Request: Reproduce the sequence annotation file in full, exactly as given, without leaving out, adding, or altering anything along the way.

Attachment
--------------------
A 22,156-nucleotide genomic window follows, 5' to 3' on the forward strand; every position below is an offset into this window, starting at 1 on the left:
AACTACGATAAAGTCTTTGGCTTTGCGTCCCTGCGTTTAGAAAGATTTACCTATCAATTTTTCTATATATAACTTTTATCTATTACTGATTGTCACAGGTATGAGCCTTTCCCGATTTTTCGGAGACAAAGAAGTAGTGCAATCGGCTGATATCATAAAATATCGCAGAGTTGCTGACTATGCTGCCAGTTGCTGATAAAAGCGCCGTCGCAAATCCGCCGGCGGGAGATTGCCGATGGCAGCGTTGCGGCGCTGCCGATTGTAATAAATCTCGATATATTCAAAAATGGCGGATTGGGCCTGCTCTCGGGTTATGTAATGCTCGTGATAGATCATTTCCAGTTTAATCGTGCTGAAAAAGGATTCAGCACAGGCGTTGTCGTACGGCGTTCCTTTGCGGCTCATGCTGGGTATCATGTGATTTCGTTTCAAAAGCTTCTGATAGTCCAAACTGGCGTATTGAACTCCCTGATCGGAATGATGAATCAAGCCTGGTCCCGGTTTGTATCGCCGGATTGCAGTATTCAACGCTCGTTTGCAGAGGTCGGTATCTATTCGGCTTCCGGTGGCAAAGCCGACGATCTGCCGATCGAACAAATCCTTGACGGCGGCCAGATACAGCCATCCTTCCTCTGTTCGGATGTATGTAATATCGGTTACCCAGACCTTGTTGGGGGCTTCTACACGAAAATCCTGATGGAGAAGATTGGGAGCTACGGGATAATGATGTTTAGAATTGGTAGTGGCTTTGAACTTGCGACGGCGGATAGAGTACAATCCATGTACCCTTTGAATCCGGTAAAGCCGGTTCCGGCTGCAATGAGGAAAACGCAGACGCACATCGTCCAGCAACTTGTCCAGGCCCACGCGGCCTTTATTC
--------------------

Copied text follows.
A 22,156-nucleotide genomic window follows, 5' to 3' on the forward strand; every position below is an offset into this window, starting at 1 on the left:
AACTACGATAAAGTCTTTGGCTTTGCGTCCCTGCGTTTAGAAAGATTTACCTATCAATTTTTCTATATATAACTTTTATCTATTACTGATTGTCACAGGTATGAGCCTTTCCCGATTTTTCGGAGACAAAGAAGTAGTGCAATCGGCTGATATCATAAAATATCGCAGAGTTGCTGACTATGCTGCCAGTTGCTGATAAAAGCGCCGTCGCAAATCCGCCGGCGGGAGATTGCCGATGGCAGCGTTGCGGCGCTGCCGATTGTAATAAATCTCGATATATTCAAAAATGGCGGATTGGGCCTGCTCTCGGGTTATGTAATGCTCGTGATAGATCATTTCCAGTTTAATCGTGCTGAAAAAGGATTCAGCACAGGCGTTGTCGTACGGCGTTCCTTTGCGGCTCATGCTGGGTATCATGTGATTTCGTTTCAAAAGCTTCTGATAGTCCAAACTGGCGTATTGAACTCCCTGATCGGAATGATGAATCAAGCCTGGTCCCGGTTTGTATCGCCGGATTGCAGTATTCAACGCTCGTTTGCAGAGGTCGGTATCTATTCGGCTTCCGGTGGCAAAGCCGACGATCTGCCGATCGAACAAATCCTTGACGGCGGCCAGATACAGCCATCCTTCCTCTGTTCGGATGTATGTAATATCGGTTACCCAGACCTTGTTGGGGGCTTCTACACGAAAATCCTGATGGAGAAGATTGGGAGCTACGGGATAATGATGTTTAGAATTGGTAGTGGCTTTGAACTTGCGACGGCGGATAGAGTACAATCCATGTACCCTTTGAATCCGGTAAAGCCGGTTCCGGCTGCAATGAGGAAAACGCAGACGCACATCGTCCAGCAACTTGTCCAGGCCCACGCGGCCTTTATTC